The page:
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Patricia's grief from her son's suicide

(Life 168 - Season 1 Episode 5)

In the last chapter, Patricia had shared with Dwight her inconsolable grief from her son's suicide. Was there any way that Dwight could help her in one conversation?

What belief was causing Patricia's suffering?

Working off the premise that all suffering is caused by beliefs that are not true, I asked Patricia,

"What do you believe about the fact that your son killed himself that is causing you to suffer now?"

After a bit of back and forth to clarify her answer, Patricia said, "My son should not have died."

And when you believe the thought, "My son should not have died," when in fact he did die, what are your thoughts, feelings, and reactions?

"I feel so much loss, like an emptiness that will never go away. I keep asking, 'Why did this have to happen?' and 'How could I have prevented this?' I think again and again, 'I must have done something wrong.' It almost feels as if my life is over."

I replied, "That's understandable.

"Now let's imagine a slightly different Patricia. She's exactly the same as the current Patricia except for one thing. She does not have the thought, she does not have the belief, 'My son should not have died.' How would the thoughts, feelings, and reactions of that Patricia differ from your current ones?"

After a bit of introspection, Patricia said,

"I would still miss him. I would still feel some pain but it would be okay. I might even feel my pain as an expression of my love for him. But I would not be suffering anymore."

I replied, "Take a minute to think more about how that Patricia would be.


"Now let's consider a new possible belief that may or may not be true. This new possible belief is,


'My son should have died.'

"I know this may feel cruel to even consider this belief. I am not suggesting that you should believe this new possible belief. Only that we examine it to see if we can find any reasons or evidence that might indicate that it could be true, okay?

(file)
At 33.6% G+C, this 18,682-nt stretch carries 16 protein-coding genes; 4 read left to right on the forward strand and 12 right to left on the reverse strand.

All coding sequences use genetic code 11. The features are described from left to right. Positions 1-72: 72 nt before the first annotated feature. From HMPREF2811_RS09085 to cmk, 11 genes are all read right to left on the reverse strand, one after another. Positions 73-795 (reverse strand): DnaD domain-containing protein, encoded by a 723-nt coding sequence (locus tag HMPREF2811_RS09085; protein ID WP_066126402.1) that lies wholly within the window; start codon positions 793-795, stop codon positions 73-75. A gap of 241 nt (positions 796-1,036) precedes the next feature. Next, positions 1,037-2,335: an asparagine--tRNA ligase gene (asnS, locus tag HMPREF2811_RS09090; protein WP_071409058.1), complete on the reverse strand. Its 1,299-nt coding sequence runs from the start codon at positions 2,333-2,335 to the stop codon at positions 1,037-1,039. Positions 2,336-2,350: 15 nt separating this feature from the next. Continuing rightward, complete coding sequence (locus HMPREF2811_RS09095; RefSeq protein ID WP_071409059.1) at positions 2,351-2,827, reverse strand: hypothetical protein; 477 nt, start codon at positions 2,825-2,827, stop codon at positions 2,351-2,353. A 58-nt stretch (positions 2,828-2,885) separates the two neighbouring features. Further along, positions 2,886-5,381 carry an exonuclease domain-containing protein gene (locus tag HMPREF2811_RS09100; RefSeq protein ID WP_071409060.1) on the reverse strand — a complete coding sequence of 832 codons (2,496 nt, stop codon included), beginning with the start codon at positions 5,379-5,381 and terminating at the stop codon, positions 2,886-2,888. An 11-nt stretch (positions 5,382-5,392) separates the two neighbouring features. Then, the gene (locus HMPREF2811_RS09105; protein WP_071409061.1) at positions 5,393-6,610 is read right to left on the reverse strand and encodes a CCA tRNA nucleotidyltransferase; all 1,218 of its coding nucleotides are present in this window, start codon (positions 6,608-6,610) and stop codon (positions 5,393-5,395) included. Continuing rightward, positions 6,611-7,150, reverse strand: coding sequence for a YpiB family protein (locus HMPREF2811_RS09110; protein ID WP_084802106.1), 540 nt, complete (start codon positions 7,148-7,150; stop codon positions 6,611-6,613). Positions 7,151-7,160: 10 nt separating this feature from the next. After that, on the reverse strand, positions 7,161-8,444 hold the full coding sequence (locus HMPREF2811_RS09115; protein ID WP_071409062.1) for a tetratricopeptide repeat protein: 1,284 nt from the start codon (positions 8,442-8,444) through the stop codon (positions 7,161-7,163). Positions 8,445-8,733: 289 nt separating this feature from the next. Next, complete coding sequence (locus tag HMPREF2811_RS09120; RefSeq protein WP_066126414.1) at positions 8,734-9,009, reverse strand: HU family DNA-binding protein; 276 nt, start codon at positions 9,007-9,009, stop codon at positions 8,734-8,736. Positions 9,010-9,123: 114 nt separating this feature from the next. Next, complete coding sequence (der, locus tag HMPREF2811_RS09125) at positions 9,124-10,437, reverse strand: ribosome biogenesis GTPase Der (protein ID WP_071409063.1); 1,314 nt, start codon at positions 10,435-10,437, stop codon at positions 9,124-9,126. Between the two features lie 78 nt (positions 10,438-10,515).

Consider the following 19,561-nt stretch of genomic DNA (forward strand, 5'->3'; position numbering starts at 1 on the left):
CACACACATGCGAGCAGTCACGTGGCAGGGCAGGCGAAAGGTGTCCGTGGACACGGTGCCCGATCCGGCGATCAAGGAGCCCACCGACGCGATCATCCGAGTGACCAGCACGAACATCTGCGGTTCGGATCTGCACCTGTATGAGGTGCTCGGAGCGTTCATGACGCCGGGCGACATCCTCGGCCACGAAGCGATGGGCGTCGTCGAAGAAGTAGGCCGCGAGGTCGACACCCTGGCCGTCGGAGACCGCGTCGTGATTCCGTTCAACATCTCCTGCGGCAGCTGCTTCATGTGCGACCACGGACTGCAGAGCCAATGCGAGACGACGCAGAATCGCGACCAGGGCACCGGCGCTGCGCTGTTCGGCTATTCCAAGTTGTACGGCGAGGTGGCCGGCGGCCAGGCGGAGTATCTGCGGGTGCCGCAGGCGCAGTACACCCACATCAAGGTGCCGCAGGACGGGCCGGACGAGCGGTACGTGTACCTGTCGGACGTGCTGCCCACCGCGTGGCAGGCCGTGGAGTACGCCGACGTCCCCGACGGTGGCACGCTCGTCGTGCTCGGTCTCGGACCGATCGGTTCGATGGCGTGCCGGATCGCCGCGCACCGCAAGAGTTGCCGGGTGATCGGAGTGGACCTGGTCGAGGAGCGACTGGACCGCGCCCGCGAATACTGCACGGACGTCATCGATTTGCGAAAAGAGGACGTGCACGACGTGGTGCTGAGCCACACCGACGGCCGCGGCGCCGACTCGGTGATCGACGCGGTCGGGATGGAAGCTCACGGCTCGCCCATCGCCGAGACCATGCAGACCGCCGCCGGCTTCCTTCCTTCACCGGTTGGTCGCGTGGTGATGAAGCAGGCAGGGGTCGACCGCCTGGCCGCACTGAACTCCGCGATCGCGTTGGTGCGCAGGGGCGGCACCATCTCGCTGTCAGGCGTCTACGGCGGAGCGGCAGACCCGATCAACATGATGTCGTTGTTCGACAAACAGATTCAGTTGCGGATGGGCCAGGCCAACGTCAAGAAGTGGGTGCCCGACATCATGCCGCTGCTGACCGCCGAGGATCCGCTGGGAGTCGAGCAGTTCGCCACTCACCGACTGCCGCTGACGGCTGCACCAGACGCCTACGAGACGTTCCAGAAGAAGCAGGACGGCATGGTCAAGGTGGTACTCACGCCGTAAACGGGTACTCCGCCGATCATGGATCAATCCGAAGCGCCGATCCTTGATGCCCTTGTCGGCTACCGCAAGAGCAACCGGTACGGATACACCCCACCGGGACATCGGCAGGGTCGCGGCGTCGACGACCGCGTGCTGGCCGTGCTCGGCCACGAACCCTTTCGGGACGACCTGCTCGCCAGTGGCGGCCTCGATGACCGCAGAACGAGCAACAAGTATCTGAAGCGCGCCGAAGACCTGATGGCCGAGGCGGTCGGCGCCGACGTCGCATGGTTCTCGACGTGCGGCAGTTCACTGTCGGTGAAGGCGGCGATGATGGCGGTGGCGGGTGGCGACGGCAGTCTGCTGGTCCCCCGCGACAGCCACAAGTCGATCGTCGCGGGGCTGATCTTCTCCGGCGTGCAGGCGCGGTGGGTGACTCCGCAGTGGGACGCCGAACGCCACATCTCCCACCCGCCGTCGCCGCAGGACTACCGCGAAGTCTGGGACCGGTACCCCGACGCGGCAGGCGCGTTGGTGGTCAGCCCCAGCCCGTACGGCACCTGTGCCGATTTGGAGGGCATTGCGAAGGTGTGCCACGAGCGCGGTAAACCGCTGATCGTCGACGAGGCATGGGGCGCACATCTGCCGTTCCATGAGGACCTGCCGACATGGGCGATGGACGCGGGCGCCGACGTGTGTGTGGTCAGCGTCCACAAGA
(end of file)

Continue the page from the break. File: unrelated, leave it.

"Let's see if we can come up with three reasons or pieces of evidence to support the possible truth of the belief, 'My son should have died.'"

Hesitating at first, but after a bit of thinking, Patricia answered, 


"I know my son was suffering. He had been suffering for a long time. He tried to keep going and I tried to help him. I guess he reached a point where he didn't see any other way to end his suffering. Now he is no longer suffering. Whether he is or he is not, he is now okay. If I could magically bring him back alive and not know how we could end his suffering soon, it would be cruel to do that. So this is one reason to support the idea that my son should have died."

I concurred, "Okay, that's one good reason to support the new belief 'my son should have died.' Any other reasons or evidence?"

Patricia continued, "Although I or even others might have thought he had better options than to kill himself, nobody else but my son could know for sure that did not choose best for himself."

That also makes sense to me. May I suggest another reason and see if it fits you?

"Sure, go ahead..."

I suggested, "The fact is your son did die. We can know whether or not an assertion is true by comparing it with reality. If we were to say, 'Your son should not have died,' then that would not match reality. That assertion would be denying the fact of reality that he did die. In contrast, if we said, 'Your son should have died,' then that matches reality. We would not be denying what reality is. What do you think?"

"Even though I still want to argue with that a bit, I can see the truth in it."

I continued, "Thank you, Patricia. Take a deep breath. Bring your mind, body, and spirit present to this moment, to now. Think of your son. In one real sense, even though he died, he will never be gone. He is always with you, right? What are your thoughts, feelings, and reactions now?"

Patricia shared with me, "Yes, he will always be with me. Yes, I still miss him. And I don't feel that interminable anguish and suffering I felt before. Thank you so much, Dwight."

What could I do?

I liked Joe and he was a good mechanic for my car.

But he never kept his promise to repair my car by the time he said he would.

In 1988, living in Phoenix, Arizona, I bought a 1972 Oldsmobile

An oldie but goodie. From time to time it needed repairs. Fortunately, my friend Joe was a good part-time mechanic. His skill set was up to repairing an old car like mine.

My mechanic Joe did a good job, but he was always late

Whenever I turned my car over to Joe for repairs, he did an excellent job, even fixing some small things I hadn't noticed. His fees were more than reasonable.

But he was always late, almost always returning my car at least a week later than when he said he would. I could never rely on Joe to return my car when he said it would. 

Between the devil and the deep blue sea

I didn't like my options. Should I try to insist that Joe be more reliable in his word with me? Should I try to find a new mechanic who would likely be more expensive and maybe not do as good a job? Or should I just suck it up and tolerate Joe's unreliability with his promises to me? Why did Joe have to be this way?!

If you were in my shoes, what would you have done?

It seemed all my options were bad options?

The finale coming soon: Life 168 - Season 1 Episode 6

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